Jefferson Adams
    Celiac.com 04/20/2018 - A digital media company and a label data company are teaming up to help major manufacturers target, reach and convert their desired shoppers based on dietary needs, such as gluten-free diet. The deal could bring synergy in emerging markets such as the gluten-free and allergen-free markets, which represent major growth sectors in the global food industry. 
    Under the deal, personalized digital media company Catalina will be joining forces with Label Insight. Catalina uses consumer purchases data to target shoppers on a personal base, while Label Insight works with major companies like Kellogg, Betty Crocker, and Pepsi to provide insight on food label data to government, retailers, manufacturers and app developers.
    "Brands with very specific product benefits, gluten-free for example, require precise targeting to efficiently reach and convert their desired shoppers,” says Todd Morris, President of Catalina's Go-to-Market organization, adding that “Catalina offers the only purchase-based targeting solution with this capability.” 
    Label Insight’s clients include food and beverage giants such as Unilever, Ben & Jerry's, Lipton and Hellman’s. Label Insight technology has helped the Food and Drug Administration (FDA) build the sector’s very first scientifically accurate database of food ingredients, health attributes and claims.
    Morris says the joint partnership will allow Catalina to “enhance our dataset and further increase our ability to target shoppers who are currently buying - or have shown intent to buy - in these emerging categories,” including gluten-free, allergen-free, and other free-from foods.
    The deal will likely make for easier, more precise targeting of goods to consumers, and thus provide benefits for manufacturers and retailers looking to better serve their retail food customers, especially in specialty areas like gluten-free and allergen-free foods.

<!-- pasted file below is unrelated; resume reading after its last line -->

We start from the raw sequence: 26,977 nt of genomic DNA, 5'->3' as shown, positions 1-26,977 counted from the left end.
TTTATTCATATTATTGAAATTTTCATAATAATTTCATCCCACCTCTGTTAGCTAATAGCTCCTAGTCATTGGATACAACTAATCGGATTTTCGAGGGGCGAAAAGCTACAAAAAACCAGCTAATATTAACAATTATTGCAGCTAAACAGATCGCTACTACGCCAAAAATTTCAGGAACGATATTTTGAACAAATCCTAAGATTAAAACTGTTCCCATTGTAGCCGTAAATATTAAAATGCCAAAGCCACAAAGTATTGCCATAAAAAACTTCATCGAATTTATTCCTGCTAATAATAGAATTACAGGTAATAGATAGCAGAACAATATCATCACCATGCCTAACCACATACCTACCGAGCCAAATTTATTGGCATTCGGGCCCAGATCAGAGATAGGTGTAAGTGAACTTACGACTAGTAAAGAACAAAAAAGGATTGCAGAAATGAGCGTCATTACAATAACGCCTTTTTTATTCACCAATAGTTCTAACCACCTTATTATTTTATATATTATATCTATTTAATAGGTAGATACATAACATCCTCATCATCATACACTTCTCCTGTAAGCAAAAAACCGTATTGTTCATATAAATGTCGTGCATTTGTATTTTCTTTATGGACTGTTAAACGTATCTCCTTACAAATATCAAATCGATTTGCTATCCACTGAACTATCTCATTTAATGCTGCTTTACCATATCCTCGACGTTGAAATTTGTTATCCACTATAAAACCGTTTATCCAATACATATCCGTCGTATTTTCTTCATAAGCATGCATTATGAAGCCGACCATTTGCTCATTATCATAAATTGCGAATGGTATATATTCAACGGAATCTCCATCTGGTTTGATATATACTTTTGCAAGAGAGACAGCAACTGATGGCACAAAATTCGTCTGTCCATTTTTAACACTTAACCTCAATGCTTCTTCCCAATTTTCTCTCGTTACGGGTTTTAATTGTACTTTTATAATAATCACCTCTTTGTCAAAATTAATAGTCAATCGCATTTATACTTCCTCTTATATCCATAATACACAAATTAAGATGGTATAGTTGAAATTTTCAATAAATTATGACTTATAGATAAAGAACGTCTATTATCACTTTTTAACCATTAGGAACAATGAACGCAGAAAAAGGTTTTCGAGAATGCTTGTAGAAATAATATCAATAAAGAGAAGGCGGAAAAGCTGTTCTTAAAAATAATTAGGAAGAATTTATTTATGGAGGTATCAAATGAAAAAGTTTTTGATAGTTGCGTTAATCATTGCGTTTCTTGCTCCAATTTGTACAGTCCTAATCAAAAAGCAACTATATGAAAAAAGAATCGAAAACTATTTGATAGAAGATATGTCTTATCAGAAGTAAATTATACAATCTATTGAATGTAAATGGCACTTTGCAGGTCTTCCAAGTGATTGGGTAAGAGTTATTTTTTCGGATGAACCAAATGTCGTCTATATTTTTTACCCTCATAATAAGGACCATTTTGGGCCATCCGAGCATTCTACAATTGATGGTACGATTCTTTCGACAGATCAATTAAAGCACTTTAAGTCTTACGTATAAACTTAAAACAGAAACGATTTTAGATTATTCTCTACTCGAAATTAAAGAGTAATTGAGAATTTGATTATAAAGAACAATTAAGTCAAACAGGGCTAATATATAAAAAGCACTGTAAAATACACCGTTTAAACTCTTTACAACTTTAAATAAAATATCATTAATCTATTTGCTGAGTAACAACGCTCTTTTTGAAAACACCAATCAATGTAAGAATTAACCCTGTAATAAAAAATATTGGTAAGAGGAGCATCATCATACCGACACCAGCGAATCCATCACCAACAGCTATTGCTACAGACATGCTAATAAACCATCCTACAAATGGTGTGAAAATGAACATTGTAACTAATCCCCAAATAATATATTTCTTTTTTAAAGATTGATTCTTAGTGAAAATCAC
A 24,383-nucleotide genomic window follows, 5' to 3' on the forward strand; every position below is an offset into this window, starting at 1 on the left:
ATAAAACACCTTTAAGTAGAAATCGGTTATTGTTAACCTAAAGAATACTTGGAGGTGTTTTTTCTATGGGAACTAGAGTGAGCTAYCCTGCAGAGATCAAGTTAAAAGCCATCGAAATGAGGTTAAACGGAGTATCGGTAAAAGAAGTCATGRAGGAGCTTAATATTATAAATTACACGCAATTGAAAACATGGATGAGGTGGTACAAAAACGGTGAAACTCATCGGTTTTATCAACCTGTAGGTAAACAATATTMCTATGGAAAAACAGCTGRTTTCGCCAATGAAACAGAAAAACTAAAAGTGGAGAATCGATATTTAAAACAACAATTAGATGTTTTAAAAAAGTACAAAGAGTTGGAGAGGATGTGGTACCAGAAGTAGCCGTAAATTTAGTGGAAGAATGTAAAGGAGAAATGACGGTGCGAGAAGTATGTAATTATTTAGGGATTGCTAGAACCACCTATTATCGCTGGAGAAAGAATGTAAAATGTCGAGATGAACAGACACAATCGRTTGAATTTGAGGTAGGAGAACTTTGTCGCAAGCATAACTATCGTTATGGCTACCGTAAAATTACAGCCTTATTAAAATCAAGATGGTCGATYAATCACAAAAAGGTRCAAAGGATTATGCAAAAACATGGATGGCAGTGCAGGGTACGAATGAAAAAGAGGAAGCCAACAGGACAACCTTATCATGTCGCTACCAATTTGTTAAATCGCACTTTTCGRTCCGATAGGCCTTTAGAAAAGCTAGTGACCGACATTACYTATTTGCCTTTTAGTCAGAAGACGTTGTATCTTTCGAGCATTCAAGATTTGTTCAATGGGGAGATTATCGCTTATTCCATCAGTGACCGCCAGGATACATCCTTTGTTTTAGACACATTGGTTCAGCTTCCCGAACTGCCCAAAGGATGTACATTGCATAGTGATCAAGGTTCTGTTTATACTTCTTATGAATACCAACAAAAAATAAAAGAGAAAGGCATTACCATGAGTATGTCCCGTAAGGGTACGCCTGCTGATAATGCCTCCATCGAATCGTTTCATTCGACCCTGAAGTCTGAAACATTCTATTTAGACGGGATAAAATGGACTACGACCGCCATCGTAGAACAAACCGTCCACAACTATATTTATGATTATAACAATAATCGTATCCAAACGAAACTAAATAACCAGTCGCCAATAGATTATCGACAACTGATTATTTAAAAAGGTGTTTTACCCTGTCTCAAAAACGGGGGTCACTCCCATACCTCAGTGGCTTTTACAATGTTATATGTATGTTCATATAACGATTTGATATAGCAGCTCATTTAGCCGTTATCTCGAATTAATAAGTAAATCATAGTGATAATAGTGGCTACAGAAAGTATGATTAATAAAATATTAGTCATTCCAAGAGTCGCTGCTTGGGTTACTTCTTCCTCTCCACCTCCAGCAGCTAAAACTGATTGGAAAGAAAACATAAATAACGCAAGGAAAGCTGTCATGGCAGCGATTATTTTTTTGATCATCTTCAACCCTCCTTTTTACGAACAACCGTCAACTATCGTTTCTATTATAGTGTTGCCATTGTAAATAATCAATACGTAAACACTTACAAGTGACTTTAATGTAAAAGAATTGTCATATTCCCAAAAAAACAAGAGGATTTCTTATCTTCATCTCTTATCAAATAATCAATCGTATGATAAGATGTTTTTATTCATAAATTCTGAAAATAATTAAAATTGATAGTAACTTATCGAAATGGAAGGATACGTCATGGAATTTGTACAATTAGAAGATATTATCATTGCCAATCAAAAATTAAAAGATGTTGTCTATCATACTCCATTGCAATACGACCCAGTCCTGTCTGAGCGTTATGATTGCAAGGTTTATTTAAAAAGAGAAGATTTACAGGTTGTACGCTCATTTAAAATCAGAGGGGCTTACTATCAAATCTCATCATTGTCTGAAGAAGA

Source:
    fdfworld.com

    Jefferson Adams
    Celiac.com 04/19/2018 - Previous genome and linkage studies indicate the existence of a new disease triggering mechanism that involves amino acid metabolism and nutrient sensing signaling pathways. In an effort to determine if amino acids might play a role in the development of celiac disease, a team of researchers recently set out to investigate if plasma amino acid levels differed among children with celiac disease compared with a control group.
     
    The research team included Åsa Torinsson Naluai, Ladan Saadat Vafa, Audur H. Gudjonsdottir, Henrik Arnell, Lars Browaldh, and Daniel Agardh. They are variously affiliated with the Institute of Biomedicine, Department of Microbiology & Immunology, Sahlgrenska Academy, University of Gothenburg, Gothenburg, Sweden; the Institute of Clinical Sciences, Sahlgrenska Academy at the University of Gothenburg, Gothenburg, Sweden; the Department of Pediatric Gastroenterology, Hepatology and Nutrition, Karolinska University Hospital and Division of Pediatrics, CLINTEC, Karolinska Institute, Stockholm, Sweden; the Department of Clinical Science and Education, Karolinska Institute, Sodersjukhuset, Stockholm, Sweden; the Department of Mathematical Sciences, Chalmers University of Technology, Gothenburg, Sweden; the Diabetes & Celiac Disease Unit, Department of Clinical Sciences, Lund University, Malmö, Sweden; and with the Nathan S Kline Institute in the U.S.A.
    First, the team used liquid chromatography-tandem mass spectrometry (LC/MS) to analyze amino acid levels in fasting plasma samples from 141 children with celiac disease and 129 non-celiac disease controls. They then crafted a general linear model using age and experimental effects as covariates to compare amino acid levels between children with celiac disease and non-celiac control subjects.